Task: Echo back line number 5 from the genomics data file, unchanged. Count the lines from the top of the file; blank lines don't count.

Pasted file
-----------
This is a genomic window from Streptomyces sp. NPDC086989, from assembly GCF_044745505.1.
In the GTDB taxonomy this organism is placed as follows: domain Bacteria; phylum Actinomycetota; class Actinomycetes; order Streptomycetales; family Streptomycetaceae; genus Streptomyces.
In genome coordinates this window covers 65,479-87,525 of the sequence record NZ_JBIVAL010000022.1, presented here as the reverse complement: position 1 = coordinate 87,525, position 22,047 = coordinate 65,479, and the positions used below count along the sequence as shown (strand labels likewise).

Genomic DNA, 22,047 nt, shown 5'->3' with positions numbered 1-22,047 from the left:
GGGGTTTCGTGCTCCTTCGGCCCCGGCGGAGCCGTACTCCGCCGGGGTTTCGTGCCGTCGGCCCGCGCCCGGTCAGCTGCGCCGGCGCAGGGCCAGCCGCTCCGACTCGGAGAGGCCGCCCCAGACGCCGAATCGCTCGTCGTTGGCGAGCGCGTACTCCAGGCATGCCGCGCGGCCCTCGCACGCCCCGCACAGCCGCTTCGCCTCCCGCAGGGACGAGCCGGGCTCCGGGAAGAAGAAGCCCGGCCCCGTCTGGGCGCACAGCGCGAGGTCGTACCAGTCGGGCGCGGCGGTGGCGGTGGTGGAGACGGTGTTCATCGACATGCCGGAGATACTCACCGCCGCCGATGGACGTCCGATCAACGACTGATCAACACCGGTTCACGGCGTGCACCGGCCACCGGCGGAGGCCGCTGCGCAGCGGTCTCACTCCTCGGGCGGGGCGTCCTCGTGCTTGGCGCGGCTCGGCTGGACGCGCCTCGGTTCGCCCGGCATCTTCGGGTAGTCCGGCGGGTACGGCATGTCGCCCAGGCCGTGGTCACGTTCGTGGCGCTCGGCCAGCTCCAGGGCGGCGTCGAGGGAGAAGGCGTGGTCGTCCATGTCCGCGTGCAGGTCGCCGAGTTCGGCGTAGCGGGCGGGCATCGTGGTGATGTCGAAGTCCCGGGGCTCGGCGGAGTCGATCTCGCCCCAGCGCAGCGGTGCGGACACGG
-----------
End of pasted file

GGGGTTTCGTGCTCCTTCGGCCCCGGCGGAGCCGTACTCCGCCGGGGTTTCGTGCCGTCGGCCCGCGCCCGGTCAGCTGCGCCGGCGCAGGGCCAGCCGCTCCGACTCGGAGAGGCCGCCCCAGACGCCGAATCGCTCGTCGTTGGCGAGCGCGTACTCCAGGCATGCCGCGCGGCCCTCGCACGCCCCGCACAGCCGCTTCGCCTCCCGCAGGGACGAGCCGGGCTCCGGGAAGAAGAAGCCCGGCCCCGTCTGGGCGCACAGCGCGAGGTCGTACCAGTCGGGCGCGGCGGTGGCGGTGGTGGAGACGGTGTTCATCGACATGCCGGAGATACTCACCGCCGCCGATGGACGTCCGATCAACGACTGATCAACACCGGTTCACGGCGTGCACCGGCCACCGGCGGAGGCCGCTGCGCAGCGGTCTCACTCCTCGGGCGGGGCGTCCTCGTGCTTGGCGCGGCTCGGCTGGACGCGCCTCGGTTCGCCCGGCATCTTCGGGTAGTCCGGCGGGTACGGCATGTCGCCCAGGCCGTGGTCACGTTCGTGGCGCTCGGCCAGCTCCAGGGCGGCGTCGAGGGAGAAGGCGTGGTCGTCCATGTCCGCGTGCAGGTCGCCGAGTTCGGCGTAGCGGGCGGGCATCGTGGTGATGTCGAAGTCCCGGGGCTCGGCGGAGTCGATCTCGCCCCAGCGCAGCGGTGCGGACACGG